Kompetenz-kompetenz, allowing the arbitral tribunal to rule on its own jurisdiction, is one of the fundamental principles of arbitration. In Indian arbitration law, this is captured in Section 16 of the Arbitration and Conciliation Act, 1996 (“Act”). This is further emphasised in Indian Farmer Fertilizer Cooperative Limited v. Bhadara Products (2018) 2 SCC 534 (“IFFCO Judgment”), wherein the Supreme Court has held that ‘jurisdiction’ mentioned in Section 16 has reference to three things: (1) existence of a valid arbitration agreement, (2) whether arbitral tribunal is properly constituted and (3) whether matters submitted to arbitration are in accordance with the arbitration agreement. Clearly, the existence of a valid arbitration agreement falls within the scope of jurisdictional matters to be determined by the arbitral tribunal.
Despite this, however, Indian jurisprudence has historically permitted extensive scrutiny by courts at the stage of reference to arbitration, including an examination of not only the existence and validity of the arbitration agreement but also the arbitrability of the subject matter of the dispute. It was in this context that the Arbitration and Conciliation (Amendment) Act, 2015 (“2015 Amendment”) was passed. The 2015 Amendment modified the structure of the Act in line with the pro-arbitration policy adopted by the government and substantially curtailed judicial interference at the reference stage. However, even post the amendment, the extent to which a court must examine the existence and validity of an arbitration agreement at a pre-arbitral stage remained contested.
The Vidya Drolia Judgment
This controversy was laid to rest to an extent by a three-judge bench of the Supreme Court in Vidya Drolia v. Durga Trading Corporation (2021) 2 SCC 1 (“Vidya Drolia Judgment”). In this case, the Court examined the question of who decides non-arbitrability. The Court found that issues of non-arbitrability can be raised at three stages, namely –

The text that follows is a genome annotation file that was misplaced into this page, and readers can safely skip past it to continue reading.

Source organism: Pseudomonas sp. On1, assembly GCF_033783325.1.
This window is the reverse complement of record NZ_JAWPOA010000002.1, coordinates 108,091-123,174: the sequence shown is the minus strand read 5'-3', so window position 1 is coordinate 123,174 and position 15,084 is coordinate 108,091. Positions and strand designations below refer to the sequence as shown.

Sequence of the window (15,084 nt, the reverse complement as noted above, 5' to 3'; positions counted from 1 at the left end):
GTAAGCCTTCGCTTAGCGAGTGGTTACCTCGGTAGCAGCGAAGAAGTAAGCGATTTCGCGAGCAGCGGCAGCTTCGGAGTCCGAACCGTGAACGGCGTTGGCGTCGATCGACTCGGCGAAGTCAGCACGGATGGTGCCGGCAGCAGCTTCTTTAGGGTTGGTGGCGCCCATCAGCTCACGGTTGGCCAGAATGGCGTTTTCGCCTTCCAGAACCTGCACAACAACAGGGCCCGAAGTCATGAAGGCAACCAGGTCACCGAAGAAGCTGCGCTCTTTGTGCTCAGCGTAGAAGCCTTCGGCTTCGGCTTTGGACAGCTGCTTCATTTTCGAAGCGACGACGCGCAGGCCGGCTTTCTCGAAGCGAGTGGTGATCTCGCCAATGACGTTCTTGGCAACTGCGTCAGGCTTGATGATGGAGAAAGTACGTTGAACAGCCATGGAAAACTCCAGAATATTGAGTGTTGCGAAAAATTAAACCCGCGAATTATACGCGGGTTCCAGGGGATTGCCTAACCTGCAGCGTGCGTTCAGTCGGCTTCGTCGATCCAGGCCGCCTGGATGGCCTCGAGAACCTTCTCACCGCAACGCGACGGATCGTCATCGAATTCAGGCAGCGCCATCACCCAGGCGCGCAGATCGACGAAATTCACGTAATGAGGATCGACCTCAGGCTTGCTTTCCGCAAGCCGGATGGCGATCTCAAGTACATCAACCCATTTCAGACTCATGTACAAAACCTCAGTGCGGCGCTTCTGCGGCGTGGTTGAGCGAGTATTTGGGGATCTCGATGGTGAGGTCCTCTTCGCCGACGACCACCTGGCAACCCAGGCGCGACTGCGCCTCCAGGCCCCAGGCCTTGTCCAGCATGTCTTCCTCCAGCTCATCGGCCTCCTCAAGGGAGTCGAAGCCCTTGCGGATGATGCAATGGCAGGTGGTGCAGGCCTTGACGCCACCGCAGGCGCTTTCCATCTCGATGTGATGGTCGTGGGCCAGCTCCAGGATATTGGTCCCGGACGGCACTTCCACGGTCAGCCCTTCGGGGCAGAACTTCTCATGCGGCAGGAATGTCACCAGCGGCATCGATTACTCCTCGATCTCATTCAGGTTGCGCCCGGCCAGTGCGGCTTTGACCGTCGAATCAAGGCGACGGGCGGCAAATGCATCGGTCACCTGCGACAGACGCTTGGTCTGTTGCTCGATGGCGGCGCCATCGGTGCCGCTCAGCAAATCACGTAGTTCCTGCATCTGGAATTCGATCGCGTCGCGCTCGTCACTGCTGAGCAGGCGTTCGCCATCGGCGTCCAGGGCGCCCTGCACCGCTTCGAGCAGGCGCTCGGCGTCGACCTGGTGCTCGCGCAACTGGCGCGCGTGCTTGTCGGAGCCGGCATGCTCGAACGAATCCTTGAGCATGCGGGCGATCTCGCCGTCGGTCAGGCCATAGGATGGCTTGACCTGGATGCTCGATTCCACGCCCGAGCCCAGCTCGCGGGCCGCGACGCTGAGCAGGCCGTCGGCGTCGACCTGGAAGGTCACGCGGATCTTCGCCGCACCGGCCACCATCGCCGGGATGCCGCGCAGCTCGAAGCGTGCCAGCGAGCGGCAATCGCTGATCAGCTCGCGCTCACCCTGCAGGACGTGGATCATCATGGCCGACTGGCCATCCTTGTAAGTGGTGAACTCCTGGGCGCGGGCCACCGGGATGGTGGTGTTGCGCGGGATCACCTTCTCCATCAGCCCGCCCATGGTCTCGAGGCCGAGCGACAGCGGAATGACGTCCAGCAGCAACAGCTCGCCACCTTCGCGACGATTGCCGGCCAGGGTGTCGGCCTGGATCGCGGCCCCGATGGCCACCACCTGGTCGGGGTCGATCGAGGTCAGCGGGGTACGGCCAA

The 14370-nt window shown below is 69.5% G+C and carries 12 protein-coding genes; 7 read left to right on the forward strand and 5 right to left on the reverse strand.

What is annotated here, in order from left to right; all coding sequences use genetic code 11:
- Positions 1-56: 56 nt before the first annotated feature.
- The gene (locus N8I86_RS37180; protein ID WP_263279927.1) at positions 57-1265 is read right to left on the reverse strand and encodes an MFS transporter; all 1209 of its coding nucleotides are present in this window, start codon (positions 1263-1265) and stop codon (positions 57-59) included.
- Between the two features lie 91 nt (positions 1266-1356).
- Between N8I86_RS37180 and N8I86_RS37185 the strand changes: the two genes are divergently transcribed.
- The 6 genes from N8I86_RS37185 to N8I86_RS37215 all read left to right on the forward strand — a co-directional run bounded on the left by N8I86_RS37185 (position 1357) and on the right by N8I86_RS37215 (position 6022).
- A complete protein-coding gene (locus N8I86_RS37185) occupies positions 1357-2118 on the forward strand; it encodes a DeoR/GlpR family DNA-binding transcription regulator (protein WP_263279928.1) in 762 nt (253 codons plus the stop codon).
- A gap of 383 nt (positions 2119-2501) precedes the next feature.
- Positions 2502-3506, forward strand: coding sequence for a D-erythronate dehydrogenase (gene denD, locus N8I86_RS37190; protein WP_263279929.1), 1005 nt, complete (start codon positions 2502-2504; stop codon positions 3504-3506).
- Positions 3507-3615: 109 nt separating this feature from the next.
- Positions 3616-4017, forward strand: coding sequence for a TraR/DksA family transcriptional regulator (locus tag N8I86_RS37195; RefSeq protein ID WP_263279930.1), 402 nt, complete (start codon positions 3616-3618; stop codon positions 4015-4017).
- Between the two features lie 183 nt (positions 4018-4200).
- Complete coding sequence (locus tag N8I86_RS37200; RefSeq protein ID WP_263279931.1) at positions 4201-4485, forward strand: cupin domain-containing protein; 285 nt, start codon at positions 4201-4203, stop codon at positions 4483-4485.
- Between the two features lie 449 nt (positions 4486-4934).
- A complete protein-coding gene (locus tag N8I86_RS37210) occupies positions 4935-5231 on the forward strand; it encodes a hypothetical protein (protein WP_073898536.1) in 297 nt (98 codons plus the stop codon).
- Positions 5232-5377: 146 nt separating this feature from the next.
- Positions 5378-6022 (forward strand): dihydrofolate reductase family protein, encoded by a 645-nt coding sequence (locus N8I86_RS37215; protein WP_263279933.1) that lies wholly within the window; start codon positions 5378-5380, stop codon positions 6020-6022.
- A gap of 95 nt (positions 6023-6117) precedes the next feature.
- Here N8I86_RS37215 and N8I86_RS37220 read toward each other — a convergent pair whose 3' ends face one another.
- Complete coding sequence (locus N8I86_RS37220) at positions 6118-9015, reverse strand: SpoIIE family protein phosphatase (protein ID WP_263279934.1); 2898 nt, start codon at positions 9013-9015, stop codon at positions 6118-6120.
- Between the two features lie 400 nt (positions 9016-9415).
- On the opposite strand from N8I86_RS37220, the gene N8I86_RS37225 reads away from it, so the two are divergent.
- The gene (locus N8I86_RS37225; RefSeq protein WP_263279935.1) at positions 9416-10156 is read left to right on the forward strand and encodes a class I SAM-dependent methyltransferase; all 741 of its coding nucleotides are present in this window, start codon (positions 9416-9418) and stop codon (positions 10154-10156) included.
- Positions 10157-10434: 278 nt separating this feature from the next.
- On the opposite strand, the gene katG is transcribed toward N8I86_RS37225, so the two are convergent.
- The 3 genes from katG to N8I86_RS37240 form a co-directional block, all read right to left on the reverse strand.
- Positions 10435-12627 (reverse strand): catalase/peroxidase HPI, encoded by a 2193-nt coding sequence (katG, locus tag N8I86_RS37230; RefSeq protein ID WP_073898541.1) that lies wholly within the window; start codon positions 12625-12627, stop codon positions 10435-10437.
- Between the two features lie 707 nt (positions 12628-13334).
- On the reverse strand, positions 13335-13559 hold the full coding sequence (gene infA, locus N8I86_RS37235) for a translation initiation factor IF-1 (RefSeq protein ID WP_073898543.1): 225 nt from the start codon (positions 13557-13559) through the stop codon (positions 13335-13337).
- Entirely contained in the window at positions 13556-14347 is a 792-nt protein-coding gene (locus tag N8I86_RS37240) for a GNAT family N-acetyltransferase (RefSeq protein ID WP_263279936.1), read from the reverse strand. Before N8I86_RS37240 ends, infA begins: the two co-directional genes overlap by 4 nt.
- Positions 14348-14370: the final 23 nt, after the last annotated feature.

- Before the court on an application for reference under Section 11 of the Act or for stay of pending judicial proceedings and reference under Section 8 of the Act
- Before the arbitral tribunal during the course of the arbitration proceedings (i.e., under Section 16 of the Act)
- Before the court at the stage of the challenge to the award or its enforcement
The Court went on to examine the jurisdiction of the court to scrutinise non-arbitrability at the first look or the referral stage under Section 8 (i.e., at the time of reference to arbitration where an arbitration agreement exists) or Section 11 (i.e., at the time of appointment of arbitrators). The Court held that a court in exercise of its jurisdiction under Section 8 or Section 11 of the Act is only required to take a prima facie view on the issue of arbitrability and not a final view as the arbitral tribunal is empowered to decide this issue under Section 16.